We also passed some BakudanYaki!

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After sheer exhaustion settled into our feet, we headed back home for the night. The next day we ventured out into Akihabara…which might seem like madness on a Sunday (and actually is, if you think about it). Akihabara is home to Electric Town, a place where you can find parts and gadgets for maybe less than they would be normally. It’s like Made In China Ebay, but at a flea market. But Akihabara also is internationally famous for all the anime shops.

On Sunday they close some of the streets to cars so that only pedestrians can cross. The result is a swirling vortex of mostly non-Japanese Otaku mixed with lots of Lolitas and other craziness… All concentrated in a 6 block by 6 block radius.

The last time we were here we got REALLY lost looking for a host club targeted toward girls called Queen Dolce. This time we found Queen Dolce while looking for a used cosplay store called Jupiter.

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Jupiter was OK, but very creepy and packed with almost strictly obscure female costumes (not just for women, but female characters). Add to it the very creepy old guy working there who looked pretty annoyed to be seeing us, and it wasn’t someplace I would recommend for the sewing disinclined.

However, beneath it is a collector store with old figures and sets. I got the Secret of Mana for PS1 collector set (sans the game, alas) for 300jpy. The figures and music box are cool.

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We wandered into a department store afterward and found these essential convention survival kits:

Also this was in the window of an Adult Shop, being advertised as extra sexy. Wait, what?

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Oh, and this thing…

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We went inside virtually every anime and hobby store in this 6 block radius, seeking Final Fantasy action figures among other things. We finally found *one* Lightning from Lightning Returns, and wound up acquiring it. I probably could have paid the same $80 (7910 yen, to be precise) on Amazon, but I can’t tell if the one they carry is the big size.

I also picked up a couple more Final Fantasy Creatures packs. I got the Bomb and another Alexander, alas.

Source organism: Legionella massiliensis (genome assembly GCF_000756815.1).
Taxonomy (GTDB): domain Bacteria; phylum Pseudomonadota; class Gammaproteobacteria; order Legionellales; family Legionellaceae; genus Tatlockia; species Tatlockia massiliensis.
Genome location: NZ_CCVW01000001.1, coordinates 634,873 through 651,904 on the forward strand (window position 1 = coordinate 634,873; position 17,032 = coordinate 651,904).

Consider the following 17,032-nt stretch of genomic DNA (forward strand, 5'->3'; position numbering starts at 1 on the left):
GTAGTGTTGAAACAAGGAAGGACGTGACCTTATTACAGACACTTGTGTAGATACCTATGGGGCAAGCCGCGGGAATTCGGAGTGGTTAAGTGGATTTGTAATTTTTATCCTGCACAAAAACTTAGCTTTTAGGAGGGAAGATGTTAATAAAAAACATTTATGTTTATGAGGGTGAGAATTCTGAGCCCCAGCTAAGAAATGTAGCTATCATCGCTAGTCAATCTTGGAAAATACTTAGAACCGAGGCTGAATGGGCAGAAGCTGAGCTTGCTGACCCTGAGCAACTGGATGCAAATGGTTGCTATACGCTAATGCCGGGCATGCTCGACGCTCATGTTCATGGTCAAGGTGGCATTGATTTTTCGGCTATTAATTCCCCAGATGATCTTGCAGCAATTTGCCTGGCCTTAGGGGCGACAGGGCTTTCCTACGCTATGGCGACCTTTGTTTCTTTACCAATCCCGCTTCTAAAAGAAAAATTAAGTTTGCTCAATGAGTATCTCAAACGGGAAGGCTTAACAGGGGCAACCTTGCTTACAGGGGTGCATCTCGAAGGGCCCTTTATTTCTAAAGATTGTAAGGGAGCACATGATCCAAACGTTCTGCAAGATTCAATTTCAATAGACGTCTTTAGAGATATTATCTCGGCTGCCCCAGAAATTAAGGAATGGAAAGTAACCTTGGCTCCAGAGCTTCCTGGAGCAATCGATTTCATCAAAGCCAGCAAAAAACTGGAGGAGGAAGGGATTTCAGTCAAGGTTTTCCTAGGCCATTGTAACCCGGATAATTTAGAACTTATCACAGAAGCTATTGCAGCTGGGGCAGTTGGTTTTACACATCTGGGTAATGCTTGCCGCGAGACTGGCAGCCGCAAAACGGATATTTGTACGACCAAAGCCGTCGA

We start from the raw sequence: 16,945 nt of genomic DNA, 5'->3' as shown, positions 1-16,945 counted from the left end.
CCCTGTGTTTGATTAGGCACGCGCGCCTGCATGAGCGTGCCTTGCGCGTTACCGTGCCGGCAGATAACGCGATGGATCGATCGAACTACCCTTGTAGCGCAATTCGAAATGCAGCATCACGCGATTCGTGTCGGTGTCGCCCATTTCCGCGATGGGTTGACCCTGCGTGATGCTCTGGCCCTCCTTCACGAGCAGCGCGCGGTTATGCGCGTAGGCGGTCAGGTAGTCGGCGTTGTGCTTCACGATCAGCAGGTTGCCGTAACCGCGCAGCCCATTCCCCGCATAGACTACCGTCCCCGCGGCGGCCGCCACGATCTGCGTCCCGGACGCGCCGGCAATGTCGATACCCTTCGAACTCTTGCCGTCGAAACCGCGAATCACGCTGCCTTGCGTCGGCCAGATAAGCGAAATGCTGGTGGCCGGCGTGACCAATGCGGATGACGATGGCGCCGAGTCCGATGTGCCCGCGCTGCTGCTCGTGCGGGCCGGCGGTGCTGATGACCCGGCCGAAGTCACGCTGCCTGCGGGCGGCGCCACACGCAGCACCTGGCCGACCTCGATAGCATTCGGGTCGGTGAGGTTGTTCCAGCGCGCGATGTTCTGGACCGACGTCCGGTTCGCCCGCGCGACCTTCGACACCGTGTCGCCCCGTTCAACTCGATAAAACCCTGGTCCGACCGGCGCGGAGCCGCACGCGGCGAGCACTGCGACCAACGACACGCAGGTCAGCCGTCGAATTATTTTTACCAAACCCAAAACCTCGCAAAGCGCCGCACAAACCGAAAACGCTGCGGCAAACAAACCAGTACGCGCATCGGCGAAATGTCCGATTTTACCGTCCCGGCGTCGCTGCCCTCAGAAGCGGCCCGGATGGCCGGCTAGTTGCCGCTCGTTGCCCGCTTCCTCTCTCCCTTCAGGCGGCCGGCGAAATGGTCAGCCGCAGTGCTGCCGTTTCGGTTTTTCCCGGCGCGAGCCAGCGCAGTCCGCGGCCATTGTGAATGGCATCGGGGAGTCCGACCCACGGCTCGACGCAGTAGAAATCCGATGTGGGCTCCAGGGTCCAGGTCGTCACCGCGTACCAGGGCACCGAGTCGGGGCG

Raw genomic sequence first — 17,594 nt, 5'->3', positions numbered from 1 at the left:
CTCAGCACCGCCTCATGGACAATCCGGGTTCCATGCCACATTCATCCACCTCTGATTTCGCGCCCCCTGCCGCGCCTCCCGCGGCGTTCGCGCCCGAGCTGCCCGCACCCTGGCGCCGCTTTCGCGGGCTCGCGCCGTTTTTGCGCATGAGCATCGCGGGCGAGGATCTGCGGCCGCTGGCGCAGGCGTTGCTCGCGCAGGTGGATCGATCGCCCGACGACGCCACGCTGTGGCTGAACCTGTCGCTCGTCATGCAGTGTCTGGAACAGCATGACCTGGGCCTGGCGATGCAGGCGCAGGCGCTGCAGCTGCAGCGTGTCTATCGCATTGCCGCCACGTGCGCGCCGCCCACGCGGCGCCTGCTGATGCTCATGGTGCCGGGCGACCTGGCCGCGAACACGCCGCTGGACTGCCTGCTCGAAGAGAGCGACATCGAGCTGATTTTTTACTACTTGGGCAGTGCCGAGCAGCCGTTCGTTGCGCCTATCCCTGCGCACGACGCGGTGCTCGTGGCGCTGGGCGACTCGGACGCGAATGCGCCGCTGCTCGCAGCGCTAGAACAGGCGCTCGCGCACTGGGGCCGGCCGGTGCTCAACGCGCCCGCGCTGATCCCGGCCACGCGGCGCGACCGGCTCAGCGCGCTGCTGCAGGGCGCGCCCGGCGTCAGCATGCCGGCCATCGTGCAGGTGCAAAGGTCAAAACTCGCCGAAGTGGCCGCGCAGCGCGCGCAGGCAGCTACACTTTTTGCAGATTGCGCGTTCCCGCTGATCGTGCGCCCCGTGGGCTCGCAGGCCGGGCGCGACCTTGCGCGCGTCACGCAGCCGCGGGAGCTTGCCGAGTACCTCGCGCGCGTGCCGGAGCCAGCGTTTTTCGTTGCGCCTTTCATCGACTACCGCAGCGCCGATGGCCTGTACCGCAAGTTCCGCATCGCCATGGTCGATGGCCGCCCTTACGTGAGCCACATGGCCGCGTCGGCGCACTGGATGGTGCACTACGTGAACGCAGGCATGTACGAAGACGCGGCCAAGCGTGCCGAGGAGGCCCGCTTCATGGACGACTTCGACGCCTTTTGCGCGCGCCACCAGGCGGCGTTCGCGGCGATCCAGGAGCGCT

Aubri decided we needed more pictures of her…
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We found a duck while wandering around the Electric Town area looking for friends…

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Gave up on the friends and went back to Queen Dolce (which doesn’t open until 4pm). Basically it’s a small, quiet little place where the girls wear men’s clothes and talk in their version of deep voices instead of high pitched “cute” voices. To be in the cafe you have to buy at least a drink an hour. We ordered their “original blend” tea and a caramel latte, as well as waffles with ice cream.

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Aubri proceeded to adopt one of them and ran her ragged for the next 50 minutes or so. It was adorable, and we talked her into letting us take a picture (normally not allowed)

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We trudged back toward the station, feet aching. Aubri wanted another cameo.

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We found a “Victorian pub”

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And then we stopped by the Gundam Cafe on our way out.

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Fist bump the Gundam…

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Had to get a Gundam-shaped taiyaki of course.

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And then it was time to go home…seriously. And for the next day: Tokyo Disney Sea!

 

 

 

Japan Day Five: Takamatsu

So there’s a “direct” train from Matsuyama to Takamatsu. The distance by road between the two cities is about 158km (109 miles, less than my commute round trip if I have to go down to Colorado Springs). But the train takes about 3.3 hours to get you from Matsuyama to Takamatsu, and it doesn’t leave until 9:15AM… And so therefore we didn’t get to Takamatsu and drop our stuff off at the hotel until 12:45PM. We made the decision at that point to skip the Naruto whirlpools because they were another hour away by bus.